The first option, Joe Pavelski readily admits, was to stay in San Jose, where he’d been for 13 years, where he’d built a home and friendships and relationships, where he’d come oh-so-close oh-so-many times. But that option, it became clear, was not on the table, with not enough cap space to accommodate everyone.
So, he searched around for a new team, looking for a chance to play meaningful hockey. “There were a few teams that presented itself with good opportunities,” Pavelski told SI. “Dallas was one of them.”
After a season in which Dallas pushed the eventual champs to double overtime in Game 7 of the Western Conference semifinals, the Stars added Pavelski and Corey Perry in the offseason, grizzled veterans more associated with rival squads who they hope will push their young core to the next level. “We think we’re a team that has a legit shot,” says general manager Jim Nill. “They’re the missing pieces.”
Though there will be an adjustment heading to Dallas, Pavelski looks at the collection of talent and feels pretty good about his decision. There’s Jamie Benn and Tyler Seguin up front. A top goalie in Ben Bishop. An exciting young defense. “I’ve always had good players to play with,” says Pavelski. “[The talent] was something that caught my attention.”
And, if anything, Pavelski just adds to that skill level. “It’s not like he’s dropping off,” says Nill. Last season, the 35-year-old Pavelski scored 38 goals, the second-highest total of his career. Along with Benn, the Stars now boast one of the better collection of centers in the league. “Look at the Stanley Cup winners of the last 15 years,” says head coach Jim Montgomery. “They have a great one-two punch. Look at St. Louis. They had Brayden Schenn, then they got Ryan O’Reilly and Tyler Bozak. It’s the way you win.”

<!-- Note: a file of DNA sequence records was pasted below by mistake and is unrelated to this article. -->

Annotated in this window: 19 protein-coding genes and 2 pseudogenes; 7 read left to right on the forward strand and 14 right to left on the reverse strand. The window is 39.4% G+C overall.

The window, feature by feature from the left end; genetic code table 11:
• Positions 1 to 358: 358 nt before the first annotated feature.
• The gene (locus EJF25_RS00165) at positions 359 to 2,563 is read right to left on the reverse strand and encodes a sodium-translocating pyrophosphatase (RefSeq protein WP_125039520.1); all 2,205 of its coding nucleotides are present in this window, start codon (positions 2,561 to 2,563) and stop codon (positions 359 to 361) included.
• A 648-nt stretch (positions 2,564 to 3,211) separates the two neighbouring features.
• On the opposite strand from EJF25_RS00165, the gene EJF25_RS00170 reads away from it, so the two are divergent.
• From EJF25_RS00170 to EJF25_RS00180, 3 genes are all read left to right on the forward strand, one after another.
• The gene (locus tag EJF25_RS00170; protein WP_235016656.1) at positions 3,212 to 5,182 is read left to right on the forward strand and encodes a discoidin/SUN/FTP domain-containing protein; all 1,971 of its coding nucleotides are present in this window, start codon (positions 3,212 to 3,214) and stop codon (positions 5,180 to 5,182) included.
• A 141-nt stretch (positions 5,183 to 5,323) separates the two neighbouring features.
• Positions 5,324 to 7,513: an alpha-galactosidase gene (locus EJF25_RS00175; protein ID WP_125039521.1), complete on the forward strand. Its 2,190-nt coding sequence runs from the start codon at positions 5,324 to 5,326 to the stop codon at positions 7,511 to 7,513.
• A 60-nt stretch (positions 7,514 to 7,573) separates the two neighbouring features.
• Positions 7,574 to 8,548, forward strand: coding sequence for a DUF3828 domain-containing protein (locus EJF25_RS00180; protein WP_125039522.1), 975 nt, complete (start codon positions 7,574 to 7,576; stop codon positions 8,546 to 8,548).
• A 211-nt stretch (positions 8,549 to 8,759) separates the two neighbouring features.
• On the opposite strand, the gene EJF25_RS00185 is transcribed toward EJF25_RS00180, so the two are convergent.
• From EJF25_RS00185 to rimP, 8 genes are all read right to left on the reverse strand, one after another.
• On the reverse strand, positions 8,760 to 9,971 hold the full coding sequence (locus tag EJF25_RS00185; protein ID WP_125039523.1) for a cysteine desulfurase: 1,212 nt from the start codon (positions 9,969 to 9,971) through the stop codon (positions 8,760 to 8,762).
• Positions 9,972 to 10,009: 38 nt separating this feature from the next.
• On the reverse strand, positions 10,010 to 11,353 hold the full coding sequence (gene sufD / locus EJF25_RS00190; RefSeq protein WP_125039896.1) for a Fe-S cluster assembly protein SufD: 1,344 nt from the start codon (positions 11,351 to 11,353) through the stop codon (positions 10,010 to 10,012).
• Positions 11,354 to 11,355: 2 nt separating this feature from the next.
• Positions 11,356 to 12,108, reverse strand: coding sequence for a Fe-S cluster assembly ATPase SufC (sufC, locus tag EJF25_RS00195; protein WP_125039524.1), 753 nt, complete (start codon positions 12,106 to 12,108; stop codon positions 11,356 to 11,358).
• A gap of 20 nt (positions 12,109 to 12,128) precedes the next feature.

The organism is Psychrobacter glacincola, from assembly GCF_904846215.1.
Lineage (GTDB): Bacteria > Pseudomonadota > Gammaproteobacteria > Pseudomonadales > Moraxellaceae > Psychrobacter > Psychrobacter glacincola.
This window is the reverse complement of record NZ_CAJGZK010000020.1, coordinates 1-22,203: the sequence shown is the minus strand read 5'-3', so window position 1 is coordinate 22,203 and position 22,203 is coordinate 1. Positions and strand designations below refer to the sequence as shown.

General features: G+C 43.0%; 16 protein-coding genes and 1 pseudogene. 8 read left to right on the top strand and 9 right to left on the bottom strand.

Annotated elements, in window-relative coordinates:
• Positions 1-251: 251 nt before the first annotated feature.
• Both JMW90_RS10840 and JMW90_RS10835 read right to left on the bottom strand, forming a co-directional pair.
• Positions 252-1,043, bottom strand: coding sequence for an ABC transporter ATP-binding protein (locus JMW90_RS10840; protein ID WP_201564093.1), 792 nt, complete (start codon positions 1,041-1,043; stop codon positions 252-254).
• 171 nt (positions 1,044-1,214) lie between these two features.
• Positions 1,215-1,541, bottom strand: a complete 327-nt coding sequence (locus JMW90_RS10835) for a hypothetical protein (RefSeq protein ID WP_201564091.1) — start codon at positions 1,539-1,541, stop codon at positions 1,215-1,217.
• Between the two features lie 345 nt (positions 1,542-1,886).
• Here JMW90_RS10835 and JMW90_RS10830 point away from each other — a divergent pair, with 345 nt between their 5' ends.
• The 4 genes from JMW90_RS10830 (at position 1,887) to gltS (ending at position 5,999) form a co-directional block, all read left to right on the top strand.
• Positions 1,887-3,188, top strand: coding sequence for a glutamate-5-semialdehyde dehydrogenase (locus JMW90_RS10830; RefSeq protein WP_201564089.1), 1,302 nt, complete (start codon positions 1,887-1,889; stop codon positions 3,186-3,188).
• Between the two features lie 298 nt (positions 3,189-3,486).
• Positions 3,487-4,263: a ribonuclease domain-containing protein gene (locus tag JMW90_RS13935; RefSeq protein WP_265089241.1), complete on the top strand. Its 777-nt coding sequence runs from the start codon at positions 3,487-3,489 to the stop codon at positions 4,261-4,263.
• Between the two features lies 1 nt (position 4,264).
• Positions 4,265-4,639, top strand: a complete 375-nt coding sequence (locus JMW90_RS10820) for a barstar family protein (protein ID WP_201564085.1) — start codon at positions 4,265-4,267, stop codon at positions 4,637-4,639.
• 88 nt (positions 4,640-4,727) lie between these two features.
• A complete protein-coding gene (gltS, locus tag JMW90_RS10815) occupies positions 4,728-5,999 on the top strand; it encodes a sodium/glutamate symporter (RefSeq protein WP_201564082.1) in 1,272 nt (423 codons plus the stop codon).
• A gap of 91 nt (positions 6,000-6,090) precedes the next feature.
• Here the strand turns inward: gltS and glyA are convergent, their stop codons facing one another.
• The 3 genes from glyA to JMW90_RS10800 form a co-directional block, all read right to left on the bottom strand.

It was a bit of a lost season for Corey Perry, who missed the first five months of the season while recovering from surgery on his right meniscus and MCL. When he returned with two months left in the year, he struggled, posting just 10 points in 31 games. “It wasn’t easy coming back in February,” Perry says. “Guys have 50 games. You’re playing Game 1. I don’t wish that upon anybody.”
But now, he says, the knee is completely healthy. (He did, however, suffer a small fracture in his foot and will miss two weeks.) And even though not putting on the Ducks uniform feels “weird”, Perry is excited to play a role. “They were one shot away,” he says. “You lose in double OT, that sits with you and fuels you. You can sense it around here already. I’m going to come in here and be another piece of the puzzle
That puzzle is already loaded with intriguing young pieces. Outside the big three of Benn, Seguin and Alexander Radulov (who scored a combined 89 goals last season), the Stars are pretty deep with young talent. Radek Faksa, 25, had 15 goals; Jason Dickinson, 24, had 22 points in 67 games. The 22-year-old Roope Hintz was impressive while playing on the second line. Denis Gurianov, Dallas’s 2015 first-round pick, could be ready for top-six minutes. “People are underestimating that we have some good, young kids,” says Nill.
And that’s not to mention the backend, which might be the most impressive part, and one that certainly attracted Pavelski. “They didn’t give up a lot,” he says. That’s, in large part, due to the Scandinavian trio on the blue line. Finns Miro Heiskanen and Esa Lindell, along with Swede John Klingberg, are young, mobile and dynamic. “We were relentless defensively,” says Montgomery. “We’re excited about how far they can push and lead us.” Add that to Ben Bishop—who led the league last year in save percentage, and had what Nill calls his “coming out” party in the playoffs—and the Stars should start the season as one of the favorites in the West.
Pavelski is settling into the Dallas area. He picked out a house and got his kids started at school. Perry has been spending time getting to know the city. Yes, these two veterans might look a bit odd in Dallas green. But they should provide valuable production to a team that was close last year.
“I love where we’re at,” says Nill. “But now we have to do it.”